Transfer of HIV Between T Cells Captured on Video
A team of researchers from Mount Sinai and UC Davis have for the first time captured on video the transfer of HIV from infected to uninfected T cells through structures called virological synapses.
A team of researchers at Mount Sinai School of Medicine and the UC Davis Center for Biophotonics Science and Technology have for the first time captured on video the transfer of human immunodeficiency virus (HIV) from infected to uninfected T cells through structures called virological synapses. The breakthrough study, which could lead to new methods to block the transmission of HIV, will be published in the March 27 edition of Science.
Most prior studies of HIV dissemination have focused on free roaming viruses, but this study shows us how direct T cell-to-T cell contact could in fact be the predominant mode of dissemination within the body, said Dr. Benjamin Chen, Assistant Professor of Medicine, Infectious Diseases, Mount Sinai School of Medicine.
Direct T cell-to-T cell transfer through virological synapses is a highly efficient avenue of HIV infection. Our recent experiments show that the viral structural protein moves with surprising speed in infected cells and that the cell machinery actively participates in the transport of virus between T cells. This suggests there are many targets for interfering with the process, said Dr. Chen.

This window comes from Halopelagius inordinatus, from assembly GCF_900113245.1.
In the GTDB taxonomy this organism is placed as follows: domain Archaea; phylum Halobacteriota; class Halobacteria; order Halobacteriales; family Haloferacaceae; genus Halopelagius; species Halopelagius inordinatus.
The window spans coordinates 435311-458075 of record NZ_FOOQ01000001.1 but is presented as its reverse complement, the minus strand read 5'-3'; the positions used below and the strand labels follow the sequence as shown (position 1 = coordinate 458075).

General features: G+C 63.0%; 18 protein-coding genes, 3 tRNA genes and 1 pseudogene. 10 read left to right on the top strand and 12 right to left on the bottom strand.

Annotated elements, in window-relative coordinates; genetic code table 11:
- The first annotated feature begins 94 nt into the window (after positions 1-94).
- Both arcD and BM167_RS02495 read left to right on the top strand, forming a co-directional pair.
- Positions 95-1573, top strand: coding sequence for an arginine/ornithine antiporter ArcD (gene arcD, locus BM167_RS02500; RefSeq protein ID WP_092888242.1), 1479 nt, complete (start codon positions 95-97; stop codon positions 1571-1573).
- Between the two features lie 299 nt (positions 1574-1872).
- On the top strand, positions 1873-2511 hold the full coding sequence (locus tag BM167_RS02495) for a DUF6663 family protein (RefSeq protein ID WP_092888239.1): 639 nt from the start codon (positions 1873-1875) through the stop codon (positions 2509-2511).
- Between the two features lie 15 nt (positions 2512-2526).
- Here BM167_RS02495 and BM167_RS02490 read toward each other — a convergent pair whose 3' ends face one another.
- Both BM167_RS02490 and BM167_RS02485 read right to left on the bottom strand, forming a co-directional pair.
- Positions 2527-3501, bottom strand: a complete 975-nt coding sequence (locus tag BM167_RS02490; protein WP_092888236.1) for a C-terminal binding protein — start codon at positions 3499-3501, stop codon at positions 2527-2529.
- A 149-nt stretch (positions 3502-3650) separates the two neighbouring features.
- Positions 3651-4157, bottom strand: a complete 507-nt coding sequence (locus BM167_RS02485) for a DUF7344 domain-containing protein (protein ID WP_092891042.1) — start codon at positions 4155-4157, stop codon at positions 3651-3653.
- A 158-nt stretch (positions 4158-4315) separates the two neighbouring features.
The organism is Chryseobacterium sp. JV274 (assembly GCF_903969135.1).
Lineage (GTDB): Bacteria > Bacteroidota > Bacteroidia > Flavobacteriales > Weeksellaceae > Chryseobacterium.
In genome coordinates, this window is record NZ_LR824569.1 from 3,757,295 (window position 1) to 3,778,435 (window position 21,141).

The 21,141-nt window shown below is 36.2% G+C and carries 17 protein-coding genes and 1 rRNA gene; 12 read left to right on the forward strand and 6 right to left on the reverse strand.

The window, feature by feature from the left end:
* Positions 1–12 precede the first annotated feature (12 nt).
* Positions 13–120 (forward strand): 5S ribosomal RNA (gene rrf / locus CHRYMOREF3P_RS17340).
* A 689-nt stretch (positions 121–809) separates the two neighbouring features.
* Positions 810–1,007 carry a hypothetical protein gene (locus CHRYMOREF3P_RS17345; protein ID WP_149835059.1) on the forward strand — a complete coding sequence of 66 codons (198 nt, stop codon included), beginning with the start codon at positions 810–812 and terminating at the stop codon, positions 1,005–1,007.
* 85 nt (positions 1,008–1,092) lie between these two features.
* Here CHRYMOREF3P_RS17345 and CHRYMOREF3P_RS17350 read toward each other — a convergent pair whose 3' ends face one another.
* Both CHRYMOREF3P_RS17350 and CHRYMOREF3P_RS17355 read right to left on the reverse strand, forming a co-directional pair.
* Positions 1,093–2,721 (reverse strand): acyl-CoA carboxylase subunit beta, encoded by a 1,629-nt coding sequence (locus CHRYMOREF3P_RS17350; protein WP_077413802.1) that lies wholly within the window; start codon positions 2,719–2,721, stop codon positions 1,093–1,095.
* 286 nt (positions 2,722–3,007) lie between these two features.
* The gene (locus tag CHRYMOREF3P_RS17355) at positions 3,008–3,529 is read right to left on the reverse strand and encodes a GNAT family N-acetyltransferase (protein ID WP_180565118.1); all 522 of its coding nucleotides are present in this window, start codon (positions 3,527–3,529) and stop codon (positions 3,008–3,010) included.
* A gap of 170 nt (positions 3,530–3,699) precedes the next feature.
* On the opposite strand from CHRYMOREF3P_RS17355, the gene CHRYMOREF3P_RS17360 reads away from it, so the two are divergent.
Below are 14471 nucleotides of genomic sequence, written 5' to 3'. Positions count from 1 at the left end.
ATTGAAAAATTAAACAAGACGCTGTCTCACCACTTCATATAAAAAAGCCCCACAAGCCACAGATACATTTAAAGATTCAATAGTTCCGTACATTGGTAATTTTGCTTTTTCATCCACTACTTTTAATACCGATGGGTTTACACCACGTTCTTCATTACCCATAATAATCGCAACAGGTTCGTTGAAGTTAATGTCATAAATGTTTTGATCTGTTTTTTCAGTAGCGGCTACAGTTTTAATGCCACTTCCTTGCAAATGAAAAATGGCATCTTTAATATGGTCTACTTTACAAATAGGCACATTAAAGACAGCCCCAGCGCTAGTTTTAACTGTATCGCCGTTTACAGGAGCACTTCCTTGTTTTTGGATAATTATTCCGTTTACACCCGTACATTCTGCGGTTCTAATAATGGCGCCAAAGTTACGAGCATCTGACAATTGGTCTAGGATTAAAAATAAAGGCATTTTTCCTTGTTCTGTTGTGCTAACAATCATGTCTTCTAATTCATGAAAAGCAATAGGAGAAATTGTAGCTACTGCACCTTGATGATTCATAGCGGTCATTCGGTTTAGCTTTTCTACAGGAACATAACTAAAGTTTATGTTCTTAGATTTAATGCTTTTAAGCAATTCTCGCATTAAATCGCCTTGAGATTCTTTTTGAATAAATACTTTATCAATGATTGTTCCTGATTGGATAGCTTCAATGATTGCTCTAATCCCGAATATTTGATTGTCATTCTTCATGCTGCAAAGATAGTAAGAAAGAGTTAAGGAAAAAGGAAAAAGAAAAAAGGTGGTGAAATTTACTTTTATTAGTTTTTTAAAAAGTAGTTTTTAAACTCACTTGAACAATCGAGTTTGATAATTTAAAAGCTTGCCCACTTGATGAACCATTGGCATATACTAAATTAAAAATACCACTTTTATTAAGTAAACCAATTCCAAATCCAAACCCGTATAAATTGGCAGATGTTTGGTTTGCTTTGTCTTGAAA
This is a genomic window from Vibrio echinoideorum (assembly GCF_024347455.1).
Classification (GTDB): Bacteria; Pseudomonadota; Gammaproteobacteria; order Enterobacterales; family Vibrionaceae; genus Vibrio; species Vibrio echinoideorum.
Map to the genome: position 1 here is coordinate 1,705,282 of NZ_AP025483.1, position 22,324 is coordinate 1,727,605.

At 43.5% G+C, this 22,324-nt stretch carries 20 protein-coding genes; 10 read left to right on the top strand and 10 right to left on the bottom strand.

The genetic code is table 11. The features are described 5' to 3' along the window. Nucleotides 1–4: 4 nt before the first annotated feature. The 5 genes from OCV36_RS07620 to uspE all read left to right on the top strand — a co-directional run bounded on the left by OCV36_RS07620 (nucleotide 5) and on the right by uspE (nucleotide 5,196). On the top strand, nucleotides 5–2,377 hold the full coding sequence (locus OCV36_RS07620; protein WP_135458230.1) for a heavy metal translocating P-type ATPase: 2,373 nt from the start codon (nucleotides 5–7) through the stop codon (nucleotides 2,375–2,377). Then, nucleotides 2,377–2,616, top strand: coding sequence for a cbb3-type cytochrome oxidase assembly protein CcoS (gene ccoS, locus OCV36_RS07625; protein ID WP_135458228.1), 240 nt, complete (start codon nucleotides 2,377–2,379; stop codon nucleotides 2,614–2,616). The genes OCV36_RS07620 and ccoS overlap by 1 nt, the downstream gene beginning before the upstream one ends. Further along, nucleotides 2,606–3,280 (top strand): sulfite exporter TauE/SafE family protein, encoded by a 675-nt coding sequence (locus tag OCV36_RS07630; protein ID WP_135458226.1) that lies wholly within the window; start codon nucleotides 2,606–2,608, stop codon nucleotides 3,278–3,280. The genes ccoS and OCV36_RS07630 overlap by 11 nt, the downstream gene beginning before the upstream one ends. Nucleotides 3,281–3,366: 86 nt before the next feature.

In order to make the HIV virus visible to track on video from cell to cell, researchers at Mount Sinai created a molecular clone of infectious HIV that contains green fluorescent jellyfish protein. With the team at UC Davis, they then used quantitative, high-speed 3D video microscopy to record both viral particle formation and transmission of the virus between T cells.
The resulting images and videos show that, once an infected cell adheres to a healthy cell, the HIV proteins – which appear bright green in the study – migrate within minutes to the contact site. At that point, large packets of virus are simultaneously released by the infected cell and internalized by the recipient cell. This efficient mode of transfer is a distinct pathway from the cell-free infection that has been the focus of most prior HIV studies, and reveals another mechanism by which the virus evades immune responses that can neutralize free virus particles within the body.
We found that the transfer of HIV is highly coordinated between T cells, and that the transfer is rapid and massive, said Dr. Chen. "Future efforts to block HIV transmission may be designed to specifically exploit and block this cell-to-cell mode of infection."
About The Mount Sinai Medical Center
The Mount Sinai Medical Center encompasses The Mount Sinai Hospital and Mount Sinai School of Medicine. The Mount Sinai Hospital is one of the nation’s oldest, largest and most-respected voluntary hospitals. Founded in 1852, Mount Sinai today is a 1,171-bed tertiary-care teaching facility that is internationally acclaimed for excellence in clinical care. Last year, nearly 50,000 people were treated at Mount Sinai as inpatients, and there were nearly 450,000 outpatient visits to the Medical Center.
Mount Sinai School of Medicine is internationally recognized as a leader in groundbreaking clinical and basic-science research, as well as having an innovative approach to medical education. With a faculty of more than 3,400 in 38 clinical and basic science departments and centers, Mount Sinai ranks among the top 20 medical schools in receipt of National Institute of Health (NIH) grants.